ResourcesGraphQL best practices

GraphQL best practices

GraphQL is mature enough, and has been around us for long enough, that many articles sharing best practices have been published by the community. These guides involve pretty much all aspects of GraphQL, including schema design, naming conventions, security handling and providing meaningful errors, among others.

These are some of the most compelling guides out there on best practices in GraphQL.

Best practices on

The official GraphQL site offers a general introduction to best practices in GraphQL.

These items cover mostly top-level concerns, such as:

Where the GraphQL layer is placed within the architecture

Lee Byron's recommendations

Not long after releasing GraphQL to the world, GraphQL creator Lee Byron published article Lessons From 4 Years of GraphQL, describing how we should conceptually attempt to work with GraphQL:

  • Naming matters
  • Think in graphs, not endpoints
  • Describe the data, not the view
  • GraphQL is a thin interface
  • Hide implementation details

He also details several valuable principles and lessons he learnt while using GraphQL in Facebook.

GraphQL Rules

GraphQL Rules is a site specially devoted to presenting every-day best practices for working with GraphQL, mostly concerning the design of the GraphQL schema.

This resource is very thorough. It compiles the information from a few exceptional resources out there (such as article Designing GraphQL Mutations and Shopify's tutorial Designing a GraphQL API) and presents them all together in a concise manner.

The described rules include:

  1. Naming rules
    • Use camelCase for GraphQL-fields and arguments.
    • Use UpperCamelCase for GraphQL-types.
  2. Type rules
    • Use custom scalar types if you want to declare fields or args with specific semantic value.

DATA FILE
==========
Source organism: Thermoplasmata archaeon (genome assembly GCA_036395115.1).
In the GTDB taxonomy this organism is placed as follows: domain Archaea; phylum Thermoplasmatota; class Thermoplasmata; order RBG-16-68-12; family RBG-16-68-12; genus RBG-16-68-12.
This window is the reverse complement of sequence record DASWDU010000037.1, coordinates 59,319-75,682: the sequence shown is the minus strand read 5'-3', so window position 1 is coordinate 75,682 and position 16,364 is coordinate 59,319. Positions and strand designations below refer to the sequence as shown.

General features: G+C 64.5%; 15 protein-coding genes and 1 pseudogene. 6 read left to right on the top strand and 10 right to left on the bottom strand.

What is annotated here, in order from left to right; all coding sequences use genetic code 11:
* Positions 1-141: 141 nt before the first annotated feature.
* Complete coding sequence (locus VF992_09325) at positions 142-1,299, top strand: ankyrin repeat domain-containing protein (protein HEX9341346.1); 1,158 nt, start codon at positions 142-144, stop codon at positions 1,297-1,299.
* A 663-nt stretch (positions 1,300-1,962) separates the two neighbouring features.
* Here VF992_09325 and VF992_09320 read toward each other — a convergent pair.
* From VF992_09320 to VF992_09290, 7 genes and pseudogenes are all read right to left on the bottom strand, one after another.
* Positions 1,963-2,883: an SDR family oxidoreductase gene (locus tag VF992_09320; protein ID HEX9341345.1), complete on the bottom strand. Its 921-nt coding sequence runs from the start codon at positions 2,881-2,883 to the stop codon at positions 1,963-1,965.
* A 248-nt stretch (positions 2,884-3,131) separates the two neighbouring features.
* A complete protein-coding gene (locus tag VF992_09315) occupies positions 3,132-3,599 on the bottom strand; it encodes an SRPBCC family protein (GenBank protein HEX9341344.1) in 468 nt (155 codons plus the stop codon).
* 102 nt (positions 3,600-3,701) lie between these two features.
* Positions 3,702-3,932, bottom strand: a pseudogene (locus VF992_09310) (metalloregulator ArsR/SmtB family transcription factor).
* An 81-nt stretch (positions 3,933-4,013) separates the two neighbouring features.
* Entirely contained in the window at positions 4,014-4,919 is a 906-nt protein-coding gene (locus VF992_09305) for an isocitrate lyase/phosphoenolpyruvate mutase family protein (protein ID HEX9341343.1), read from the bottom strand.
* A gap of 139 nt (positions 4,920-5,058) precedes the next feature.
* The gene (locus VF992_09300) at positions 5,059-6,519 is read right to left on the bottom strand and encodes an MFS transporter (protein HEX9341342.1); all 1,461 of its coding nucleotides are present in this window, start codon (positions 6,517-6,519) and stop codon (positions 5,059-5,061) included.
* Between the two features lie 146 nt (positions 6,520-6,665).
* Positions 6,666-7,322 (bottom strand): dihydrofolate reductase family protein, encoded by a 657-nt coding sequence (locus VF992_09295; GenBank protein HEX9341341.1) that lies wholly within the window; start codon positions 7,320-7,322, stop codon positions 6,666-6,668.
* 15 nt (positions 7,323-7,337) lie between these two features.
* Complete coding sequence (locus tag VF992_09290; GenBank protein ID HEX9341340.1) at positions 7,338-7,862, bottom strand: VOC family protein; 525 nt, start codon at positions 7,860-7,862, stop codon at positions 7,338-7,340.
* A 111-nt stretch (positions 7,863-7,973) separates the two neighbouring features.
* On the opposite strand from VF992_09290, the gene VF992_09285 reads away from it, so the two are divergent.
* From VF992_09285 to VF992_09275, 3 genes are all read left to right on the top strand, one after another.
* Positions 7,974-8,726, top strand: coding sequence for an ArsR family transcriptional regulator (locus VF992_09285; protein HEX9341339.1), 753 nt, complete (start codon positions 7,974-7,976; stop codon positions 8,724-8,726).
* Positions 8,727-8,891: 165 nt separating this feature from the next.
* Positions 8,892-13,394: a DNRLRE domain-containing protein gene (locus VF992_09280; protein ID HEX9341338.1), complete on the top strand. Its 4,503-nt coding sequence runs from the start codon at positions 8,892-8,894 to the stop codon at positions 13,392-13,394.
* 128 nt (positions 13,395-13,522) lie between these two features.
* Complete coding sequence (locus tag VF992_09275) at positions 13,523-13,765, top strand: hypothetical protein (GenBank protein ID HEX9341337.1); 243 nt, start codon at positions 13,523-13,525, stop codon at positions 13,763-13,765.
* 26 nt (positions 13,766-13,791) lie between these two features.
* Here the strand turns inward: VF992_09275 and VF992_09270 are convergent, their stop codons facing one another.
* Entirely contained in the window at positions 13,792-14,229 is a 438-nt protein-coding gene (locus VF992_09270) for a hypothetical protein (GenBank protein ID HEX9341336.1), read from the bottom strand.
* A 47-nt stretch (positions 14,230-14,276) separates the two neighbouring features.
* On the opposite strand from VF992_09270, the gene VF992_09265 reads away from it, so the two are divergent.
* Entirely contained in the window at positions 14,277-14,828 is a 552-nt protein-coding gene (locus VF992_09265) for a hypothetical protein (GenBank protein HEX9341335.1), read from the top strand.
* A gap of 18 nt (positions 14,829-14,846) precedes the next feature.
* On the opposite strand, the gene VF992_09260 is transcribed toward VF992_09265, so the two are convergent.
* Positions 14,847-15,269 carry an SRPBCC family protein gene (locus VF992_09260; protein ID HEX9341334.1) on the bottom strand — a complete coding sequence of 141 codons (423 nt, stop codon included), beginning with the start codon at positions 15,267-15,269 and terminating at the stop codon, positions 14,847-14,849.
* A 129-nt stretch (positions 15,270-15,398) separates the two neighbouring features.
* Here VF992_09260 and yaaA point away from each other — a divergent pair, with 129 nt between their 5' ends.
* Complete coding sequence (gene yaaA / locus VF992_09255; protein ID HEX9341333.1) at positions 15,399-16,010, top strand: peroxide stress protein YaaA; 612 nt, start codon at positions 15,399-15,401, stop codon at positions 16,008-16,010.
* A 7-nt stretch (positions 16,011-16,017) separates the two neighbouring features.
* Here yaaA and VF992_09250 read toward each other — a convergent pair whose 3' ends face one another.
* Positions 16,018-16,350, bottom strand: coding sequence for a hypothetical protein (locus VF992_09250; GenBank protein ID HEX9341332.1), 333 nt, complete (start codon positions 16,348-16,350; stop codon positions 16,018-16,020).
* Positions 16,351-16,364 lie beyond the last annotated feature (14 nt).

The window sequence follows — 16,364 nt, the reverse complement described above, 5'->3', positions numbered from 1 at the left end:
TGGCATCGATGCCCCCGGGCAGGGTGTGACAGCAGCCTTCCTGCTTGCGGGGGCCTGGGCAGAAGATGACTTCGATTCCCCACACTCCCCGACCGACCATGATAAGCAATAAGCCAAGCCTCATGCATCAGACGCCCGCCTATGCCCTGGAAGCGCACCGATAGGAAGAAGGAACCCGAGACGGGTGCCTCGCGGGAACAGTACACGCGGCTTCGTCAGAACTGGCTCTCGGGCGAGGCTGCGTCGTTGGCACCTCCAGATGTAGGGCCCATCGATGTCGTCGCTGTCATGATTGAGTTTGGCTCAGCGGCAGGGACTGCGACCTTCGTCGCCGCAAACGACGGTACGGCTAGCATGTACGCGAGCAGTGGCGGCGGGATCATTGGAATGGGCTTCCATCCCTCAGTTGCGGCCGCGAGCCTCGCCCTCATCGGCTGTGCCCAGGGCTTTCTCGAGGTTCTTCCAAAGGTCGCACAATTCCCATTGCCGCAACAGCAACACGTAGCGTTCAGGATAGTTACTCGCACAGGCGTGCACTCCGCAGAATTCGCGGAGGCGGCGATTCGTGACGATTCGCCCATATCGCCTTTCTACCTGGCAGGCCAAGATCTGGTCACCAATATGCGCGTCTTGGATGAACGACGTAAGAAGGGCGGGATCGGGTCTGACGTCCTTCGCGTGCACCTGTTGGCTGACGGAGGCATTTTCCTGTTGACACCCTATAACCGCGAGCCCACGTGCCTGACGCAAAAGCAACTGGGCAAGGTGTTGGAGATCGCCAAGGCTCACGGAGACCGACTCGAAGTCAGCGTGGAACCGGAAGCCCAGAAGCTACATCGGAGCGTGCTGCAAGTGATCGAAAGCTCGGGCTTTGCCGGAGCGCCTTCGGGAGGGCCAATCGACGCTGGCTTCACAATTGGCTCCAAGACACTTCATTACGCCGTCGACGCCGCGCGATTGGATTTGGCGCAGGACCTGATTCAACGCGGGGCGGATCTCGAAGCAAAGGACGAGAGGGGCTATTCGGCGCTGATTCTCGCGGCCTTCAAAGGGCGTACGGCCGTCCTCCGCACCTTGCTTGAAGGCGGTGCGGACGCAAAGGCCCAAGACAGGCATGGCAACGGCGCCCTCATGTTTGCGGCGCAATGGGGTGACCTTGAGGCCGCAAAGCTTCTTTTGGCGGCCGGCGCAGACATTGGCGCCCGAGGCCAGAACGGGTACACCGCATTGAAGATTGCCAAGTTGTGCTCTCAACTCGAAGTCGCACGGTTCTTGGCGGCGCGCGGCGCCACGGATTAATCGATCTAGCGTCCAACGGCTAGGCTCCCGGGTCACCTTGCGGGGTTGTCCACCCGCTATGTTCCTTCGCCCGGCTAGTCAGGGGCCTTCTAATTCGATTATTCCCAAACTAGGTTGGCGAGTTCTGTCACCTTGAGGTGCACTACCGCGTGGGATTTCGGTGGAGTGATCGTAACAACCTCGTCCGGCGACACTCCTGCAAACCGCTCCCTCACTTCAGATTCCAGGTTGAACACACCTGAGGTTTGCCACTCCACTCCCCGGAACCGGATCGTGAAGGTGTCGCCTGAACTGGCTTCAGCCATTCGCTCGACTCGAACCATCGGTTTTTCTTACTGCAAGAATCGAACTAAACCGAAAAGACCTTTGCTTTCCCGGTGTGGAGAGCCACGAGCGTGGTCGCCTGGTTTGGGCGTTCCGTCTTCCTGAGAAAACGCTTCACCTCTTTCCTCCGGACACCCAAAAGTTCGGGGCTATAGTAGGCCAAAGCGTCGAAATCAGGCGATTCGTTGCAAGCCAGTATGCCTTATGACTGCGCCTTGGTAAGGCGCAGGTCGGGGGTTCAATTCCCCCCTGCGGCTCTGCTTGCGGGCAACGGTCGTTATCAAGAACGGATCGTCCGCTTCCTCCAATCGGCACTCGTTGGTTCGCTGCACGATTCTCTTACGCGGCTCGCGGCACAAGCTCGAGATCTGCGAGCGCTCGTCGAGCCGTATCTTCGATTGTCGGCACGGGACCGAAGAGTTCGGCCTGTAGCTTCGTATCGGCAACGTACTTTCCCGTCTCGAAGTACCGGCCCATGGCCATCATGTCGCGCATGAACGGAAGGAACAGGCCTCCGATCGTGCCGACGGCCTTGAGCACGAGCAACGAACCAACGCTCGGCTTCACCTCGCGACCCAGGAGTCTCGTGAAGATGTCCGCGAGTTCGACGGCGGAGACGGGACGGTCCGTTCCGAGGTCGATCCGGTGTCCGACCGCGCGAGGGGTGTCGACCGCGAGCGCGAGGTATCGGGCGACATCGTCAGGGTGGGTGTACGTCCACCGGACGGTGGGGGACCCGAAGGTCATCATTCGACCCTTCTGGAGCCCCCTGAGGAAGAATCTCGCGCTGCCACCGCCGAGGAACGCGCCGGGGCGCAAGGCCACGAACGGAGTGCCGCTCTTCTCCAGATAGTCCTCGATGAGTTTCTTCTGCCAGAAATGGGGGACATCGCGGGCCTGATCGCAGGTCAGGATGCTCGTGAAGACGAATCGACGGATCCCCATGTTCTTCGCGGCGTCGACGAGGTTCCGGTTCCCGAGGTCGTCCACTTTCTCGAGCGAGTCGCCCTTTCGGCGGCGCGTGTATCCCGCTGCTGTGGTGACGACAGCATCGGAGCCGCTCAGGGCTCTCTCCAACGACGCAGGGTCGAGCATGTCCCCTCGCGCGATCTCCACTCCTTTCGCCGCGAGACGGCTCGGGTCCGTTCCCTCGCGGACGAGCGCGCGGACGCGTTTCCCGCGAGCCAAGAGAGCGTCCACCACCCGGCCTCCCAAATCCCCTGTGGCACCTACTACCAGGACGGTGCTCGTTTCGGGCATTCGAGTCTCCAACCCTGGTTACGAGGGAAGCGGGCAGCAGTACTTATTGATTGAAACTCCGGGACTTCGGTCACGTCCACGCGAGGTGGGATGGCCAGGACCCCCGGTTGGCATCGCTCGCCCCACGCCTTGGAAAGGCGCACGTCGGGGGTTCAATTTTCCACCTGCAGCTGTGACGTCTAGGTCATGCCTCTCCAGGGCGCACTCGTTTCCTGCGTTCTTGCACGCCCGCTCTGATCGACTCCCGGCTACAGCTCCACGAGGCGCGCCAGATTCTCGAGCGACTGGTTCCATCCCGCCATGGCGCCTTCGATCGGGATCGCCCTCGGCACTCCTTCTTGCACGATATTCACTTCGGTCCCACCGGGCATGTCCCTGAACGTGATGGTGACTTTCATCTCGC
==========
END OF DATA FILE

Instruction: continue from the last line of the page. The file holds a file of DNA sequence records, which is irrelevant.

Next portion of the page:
• Use Enum for fields which contain a specific set of values.
  3. Field Rules (Output)
    • Use semantic names for fields and avoid leaking of implementation details in fields names.
    • Use Non-Null field if field will always have a given field value.
    • Group as many related fields into custom Object type as possible.
  4. Argument rules (Input)
    • Group coupled arguments to the new input-type.
    • Use strict scalar types for arguments, eg. DateTime instead of String.
    • Mark arguments as required, is they are required for query execution.
  5. Rules of lists
    • To filter the lists, use the filter argument, which contains all the available filters.
    • Use argument sort of type Enum or [Enum!] for listings sorting.
    • Use limit with default value and skip to limit number of returned items in list.
    • Use page, perPage args for pagination and return output type with items (array of elements) and pageInfo (meta-data).
    • For infinite lists (infinite scroll) use Relay Cursor Connections Specification.
  6. Mutation rules
    • Use Namespace-types to group mutations within a single resource.
    • Go beyond CRUD – create small mutations for different business operations on resources.
    • Consider the ability to perform mutations on multiple items (same type batch changes).
    • Mutations should clearly describe all the mandatory arguments, there should be no options either-either.
    • In mutations, put all variables into one unique input argument.
    • Every mutation should have a unique payload type.

Resolvers best practices

Article GraphQL Resolvers: Best Practices describes how to best create field resolvers. Even though it is aimed at Node.js servers (PayPal's infrastructure is based on Express), several of his lessons can also be applied for other technologies, including PHP.

The main takeaways are:

  • Fetching and passing data from parent-to-child should be used sparingly.